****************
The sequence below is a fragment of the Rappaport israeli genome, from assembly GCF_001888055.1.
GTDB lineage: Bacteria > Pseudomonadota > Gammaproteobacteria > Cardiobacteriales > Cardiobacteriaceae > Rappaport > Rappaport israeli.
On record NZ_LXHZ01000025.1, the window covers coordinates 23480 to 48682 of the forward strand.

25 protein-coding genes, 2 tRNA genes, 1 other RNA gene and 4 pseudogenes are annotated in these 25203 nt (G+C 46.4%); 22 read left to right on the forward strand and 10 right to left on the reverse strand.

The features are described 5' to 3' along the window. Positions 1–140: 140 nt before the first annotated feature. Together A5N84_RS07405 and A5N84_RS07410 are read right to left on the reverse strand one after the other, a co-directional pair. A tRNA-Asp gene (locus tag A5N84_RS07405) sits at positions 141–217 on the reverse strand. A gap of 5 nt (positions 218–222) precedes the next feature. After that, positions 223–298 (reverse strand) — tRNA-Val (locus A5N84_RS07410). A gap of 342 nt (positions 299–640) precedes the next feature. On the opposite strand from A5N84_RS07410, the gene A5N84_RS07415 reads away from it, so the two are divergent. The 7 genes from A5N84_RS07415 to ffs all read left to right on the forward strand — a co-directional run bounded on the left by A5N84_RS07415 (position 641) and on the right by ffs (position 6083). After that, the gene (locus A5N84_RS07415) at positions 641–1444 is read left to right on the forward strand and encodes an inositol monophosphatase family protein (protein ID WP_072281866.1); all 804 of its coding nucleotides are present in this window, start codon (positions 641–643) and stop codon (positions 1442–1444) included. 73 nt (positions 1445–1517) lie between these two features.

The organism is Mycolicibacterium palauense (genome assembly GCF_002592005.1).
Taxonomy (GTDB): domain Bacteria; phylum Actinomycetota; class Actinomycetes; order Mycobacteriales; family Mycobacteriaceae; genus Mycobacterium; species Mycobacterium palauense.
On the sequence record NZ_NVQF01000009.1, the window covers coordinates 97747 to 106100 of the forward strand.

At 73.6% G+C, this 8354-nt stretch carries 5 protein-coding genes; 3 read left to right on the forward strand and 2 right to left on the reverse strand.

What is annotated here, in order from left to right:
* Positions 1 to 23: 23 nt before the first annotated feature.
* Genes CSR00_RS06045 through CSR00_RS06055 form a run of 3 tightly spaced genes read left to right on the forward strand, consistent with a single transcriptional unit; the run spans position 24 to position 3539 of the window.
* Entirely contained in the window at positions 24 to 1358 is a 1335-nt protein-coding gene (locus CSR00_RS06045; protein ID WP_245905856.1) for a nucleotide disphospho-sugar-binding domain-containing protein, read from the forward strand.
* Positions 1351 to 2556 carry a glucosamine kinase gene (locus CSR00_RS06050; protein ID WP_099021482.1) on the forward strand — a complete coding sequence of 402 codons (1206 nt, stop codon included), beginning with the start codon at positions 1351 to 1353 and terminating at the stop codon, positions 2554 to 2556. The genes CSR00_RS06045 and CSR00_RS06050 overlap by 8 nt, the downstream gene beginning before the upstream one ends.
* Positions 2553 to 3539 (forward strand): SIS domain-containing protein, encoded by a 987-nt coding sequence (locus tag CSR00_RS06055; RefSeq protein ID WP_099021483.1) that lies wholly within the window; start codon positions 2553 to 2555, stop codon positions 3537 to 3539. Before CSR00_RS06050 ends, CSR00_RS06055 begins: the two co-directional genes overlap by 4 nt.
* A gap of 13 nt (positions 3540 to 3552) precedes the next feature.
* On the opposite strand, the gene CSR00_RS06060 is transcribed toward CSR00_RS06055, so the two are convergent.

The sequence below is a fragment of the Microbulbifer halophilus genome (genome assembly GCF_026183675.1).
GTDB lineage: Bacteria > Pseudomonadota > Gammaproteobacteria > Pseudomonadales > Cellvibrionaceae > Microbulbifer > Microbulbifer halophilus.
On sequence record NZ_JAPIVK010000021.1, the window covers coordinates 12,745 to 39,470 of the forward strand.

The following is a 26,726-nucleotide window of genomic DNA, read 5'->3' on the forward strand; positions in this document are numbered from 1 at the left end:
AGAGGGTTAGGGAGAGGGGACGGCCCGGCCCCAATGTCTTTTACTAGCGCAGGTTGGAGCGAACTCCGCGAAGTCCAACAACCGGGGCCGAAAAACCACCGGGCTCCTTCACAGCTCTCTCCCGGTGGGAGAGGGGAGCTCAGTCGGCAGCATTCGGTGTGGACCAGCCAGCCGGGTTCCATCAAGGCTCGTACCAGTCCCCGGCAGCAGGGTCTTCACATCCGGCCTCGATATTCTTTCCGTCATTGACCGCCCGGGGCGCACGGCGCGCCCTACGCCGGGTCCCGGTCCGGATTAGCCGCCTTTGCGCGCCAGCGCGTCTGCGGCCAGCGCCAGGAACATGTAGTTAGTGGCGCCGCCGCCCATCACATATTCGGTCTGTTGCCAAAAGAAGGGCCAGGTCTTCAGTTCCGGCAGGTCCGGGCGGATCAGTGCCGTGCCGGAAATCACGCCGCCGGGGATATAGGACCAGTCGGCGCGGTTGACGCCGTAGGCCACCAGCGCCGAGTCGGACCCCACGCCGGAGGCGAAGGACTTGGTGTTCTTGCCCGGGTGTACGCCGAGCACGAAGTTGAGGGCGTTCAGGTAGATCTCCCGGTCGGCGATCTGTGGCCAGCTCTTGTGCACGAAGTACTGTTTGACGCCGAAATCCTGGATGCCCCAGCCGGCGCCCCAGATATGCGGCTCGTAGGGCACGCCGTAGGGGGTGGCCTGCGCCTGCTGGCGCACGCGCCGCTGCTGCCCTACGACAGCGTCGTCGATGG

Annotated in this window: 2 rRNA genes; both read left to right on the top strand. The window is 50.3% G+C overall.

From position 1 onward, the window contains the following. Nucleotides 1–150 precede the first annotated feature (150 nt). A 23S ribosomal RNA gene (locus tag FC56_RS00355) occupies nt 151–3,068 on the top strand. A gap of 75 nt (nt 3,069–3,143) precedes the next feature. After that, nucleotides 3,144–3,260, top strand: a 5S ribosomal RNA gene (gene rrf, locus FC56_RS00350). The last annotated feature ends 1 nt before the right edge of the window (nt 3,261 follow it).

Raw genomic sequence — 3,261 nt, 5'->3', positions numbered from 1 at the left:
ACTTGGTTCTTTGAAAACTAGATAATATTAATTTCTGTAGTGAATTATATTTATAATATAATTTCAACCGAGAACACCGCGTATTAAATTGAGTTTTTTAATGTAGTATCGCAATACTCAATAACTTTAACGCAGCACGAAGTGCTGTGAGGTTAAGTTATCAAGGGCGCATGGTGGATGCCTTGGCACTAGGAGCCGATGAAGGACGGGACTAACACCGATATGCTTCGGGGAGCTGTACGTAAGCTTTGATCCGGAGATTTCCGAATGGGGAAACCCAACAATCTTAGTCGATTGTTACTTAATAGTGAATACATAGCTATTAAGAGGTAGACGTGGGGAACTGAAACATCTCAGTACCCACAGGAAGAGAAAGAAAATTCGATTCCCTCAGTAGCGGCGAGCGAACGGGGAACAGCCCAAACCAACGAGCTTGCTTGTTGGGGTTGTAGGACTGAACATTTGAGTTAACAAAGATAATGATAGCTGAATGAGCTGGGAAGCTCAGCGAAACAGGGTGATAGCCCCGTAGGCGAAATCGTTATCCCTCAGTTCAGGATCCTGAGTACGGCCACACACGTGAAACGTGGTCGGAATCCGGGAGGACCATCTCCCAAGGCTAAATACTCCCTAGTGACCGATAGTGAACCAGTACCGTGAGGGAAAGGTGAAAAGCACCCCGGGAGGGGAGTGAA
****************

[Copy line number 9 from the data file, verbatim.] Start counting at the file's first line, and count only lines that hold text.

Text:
At 73.6% G+C, this 8354-nt stretch carries 5 protein-coding genes; 3 read left to right on the forward strand and 2 right to left on the reverse strand.